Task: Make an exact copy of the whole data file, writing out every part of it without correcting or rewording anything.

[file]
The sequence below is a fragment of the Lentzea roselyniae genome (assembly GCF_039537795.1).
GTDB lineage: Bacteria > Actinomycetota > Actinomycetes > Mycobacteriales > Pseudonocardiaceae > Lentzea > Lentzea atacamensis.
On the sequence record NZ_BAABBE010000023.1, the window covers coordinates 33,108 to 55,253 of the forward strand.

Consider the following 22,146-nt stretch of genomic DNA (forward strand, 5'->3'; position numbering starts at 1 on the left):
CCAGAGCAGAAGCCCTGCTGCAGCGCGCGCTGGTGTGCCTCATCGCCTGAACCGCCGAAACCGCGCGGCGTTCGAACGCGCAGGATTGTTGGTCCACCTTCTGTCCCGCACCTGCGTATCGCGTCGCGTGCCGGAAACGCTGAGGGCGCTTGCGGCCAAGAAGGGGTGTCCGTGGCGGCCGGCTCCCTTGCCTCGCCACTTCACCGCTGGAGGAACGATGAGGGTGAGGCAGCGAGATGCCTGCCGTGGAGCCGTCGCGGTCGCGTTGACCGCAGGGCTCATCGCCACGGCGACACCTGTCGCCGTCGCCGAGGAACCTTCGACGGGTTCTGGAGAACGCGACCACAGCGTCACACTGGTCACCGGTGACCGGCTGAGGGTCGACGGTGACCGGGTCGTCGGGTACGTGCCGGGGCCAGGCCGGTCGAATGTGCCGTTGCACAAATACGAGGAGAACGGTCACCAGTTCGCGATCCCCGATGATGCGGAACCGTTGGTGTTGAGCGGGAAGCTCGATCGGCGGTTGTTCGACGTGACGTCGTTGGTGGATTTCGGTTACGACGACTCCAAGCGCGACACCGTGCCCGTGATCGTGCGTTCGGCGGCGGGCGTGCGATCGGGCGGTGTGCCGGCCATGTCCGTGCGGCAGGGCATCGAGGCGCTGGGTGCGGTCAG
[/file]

The sequence below is a fragment of the Lentzea roselyniae genome (assembly GCF_039537795.1).
GTDB lineage: Bacteria > Actinomycetota > Actinomycetes > Mycobacteriales > Pseudonocardiaceae > Lentzea > Lentzea atacamensis.
On the sequence record NZ_BAABBE010000023.1, the window covers coordinates 33,108 to 55,253 of the forward strand.

Consider the following 22,146-nt stretch of genomic DNA (forward strand, 5'->3'; position numbering starts at 1 on the left):
CCAGAGCAGAAGCCCTGCTGCAGCGCGCGCTGGTGTGCCTCATCGCCTGAACCGCCGAAACCGCGCGGCGTTCGAACGCGCAGGATTGTTGGTCCACCTTCTGTCCCGCACCTGCGTATCGCGTCGCGTGCCGGAAACGCTGAGGGCGCTTGCGGCCAAGAAGGGGTGTCCGTGGCGGCCGGCTCCCTTGCCTCGCCACTTCACCGCTGGAGGAACGATGAGGGTGAGGCAGCGAGATGCCTGCCGTGGAGCCGTCGCGGTCGCGTTGACCGCAGGGCTCATCGCCACGGCGACACCTGTCGCCGTCGCCGAGGAACCTTCGACGGGTTCTGGAGAACGCGACCACAGCGTCACACTGGTCACCGGTGACCGGCTGAGGGTCGACGGTGACCGGGTCGTCGGGTACGTGCCGGGGCCAGGCCGGTCGAATGTGCCGTTGCACAAATACGAGGAGAACGGTCACCAGTTCGCGATCCCCGATGATGCGGAACCGTTGGTGTTGAGCGGGAAGCTCGATCGGCGGTTGTTCGACGTGACGTCGTTGGTGGATTTCGGTTACGACGACTCCAAGCGCGACACCGTGCCCGTGATCGTGCGTTCGGCGGCGGGCGTGCGATCGGGCGGTGTGCCGGCCATGTCCGTGCGGCAGGGCATCGAGGCGCTGGGTGCGGTCAG